The father of a Scottish botanist whose body is believed to have been found in Vietnam has told the BBC there are "no suspicious signs" concerning his death.
Jamie Taggart, 41, from Cove in Argyll and Bute, failed to return from a plant-hunting trip in the northern mountainous region in November 2013.
His father Jim, 80, said a body had been found in the area he went missing.
He said personal effects at the scene meant there appeared to be "no ambiguity" it was his son.
Mr Taggart, who was a retained firefighter, took over responsibility for Linn Botanic Gardens from his father in 1997.
He arrived at a guest house in Sapa on 30 October 2013 and left on a motorbike taxi to explore the hills.
The botanist had travelled to the area two years previously and was said to have known it well.
On 2 November 2013, his rucksack and passport were found at the accommodation.
His father told the BBC he had heard from the Foreign Office on Wednesday that Vietnamese authorities believed they had found his son's remains.
Mr Taggart snr said there appeared to be "no ambiguity" as various personal effects were found at the scene, such as his son's fire brigade pass.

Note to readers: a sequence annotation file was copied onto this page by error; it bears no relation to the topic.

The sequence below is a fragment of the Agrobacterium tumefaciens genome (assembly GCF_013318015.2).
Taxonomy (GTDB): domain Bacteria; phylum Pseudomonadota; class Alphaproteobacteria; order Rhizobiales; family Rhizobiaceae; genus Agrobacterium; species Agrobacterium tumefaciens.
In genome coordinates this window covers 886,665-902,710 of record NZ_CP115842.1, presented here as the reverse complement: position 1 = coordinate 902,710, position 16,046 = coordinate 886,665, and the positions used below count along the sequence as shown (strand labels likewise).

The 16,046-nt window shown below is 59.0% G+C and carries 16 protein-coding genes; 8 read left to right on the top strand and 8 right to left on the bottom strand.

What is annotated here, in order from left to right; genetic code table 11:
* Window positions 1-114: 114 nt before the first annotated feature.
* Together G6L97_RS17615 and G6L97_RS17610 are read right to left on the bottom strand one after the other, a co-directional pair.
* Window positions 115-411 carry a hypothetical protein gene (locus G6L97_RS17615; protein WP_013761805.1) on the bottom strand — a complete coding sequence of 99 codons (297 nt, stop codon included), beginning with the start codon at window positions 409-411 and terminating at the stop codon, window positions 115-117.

He said there appeared to be "no suspicious signs of any kind" and he believed his son may have "fallen and hit his head".
The remains were discovered, he said, on high ground and it appeared that those conducting past searches had not looked near the top of that particular mountain.
Mr Taggart said it was "not really a surprise" to be told the news as "it was becoming increasingly clear the odds of finding Jamie alive were nearly nil".
The 80-year-old said he was now in contact with the Foreign Office about repatriating his son's body.
A spokesman for the Foreign Office said: "We are in contact with local authorities in Vietnam regarding Jamie Taggart.
"This is a very difficult time for his family, and we will remain in close contact with them."
Mr Taggart's father found out his son was missing when he failed to turn up for a scheduled flight home to Scotland on 29 November 2013.
Friends and local people later raised thousands of pounds to fund further searches, which proved unsuccessful.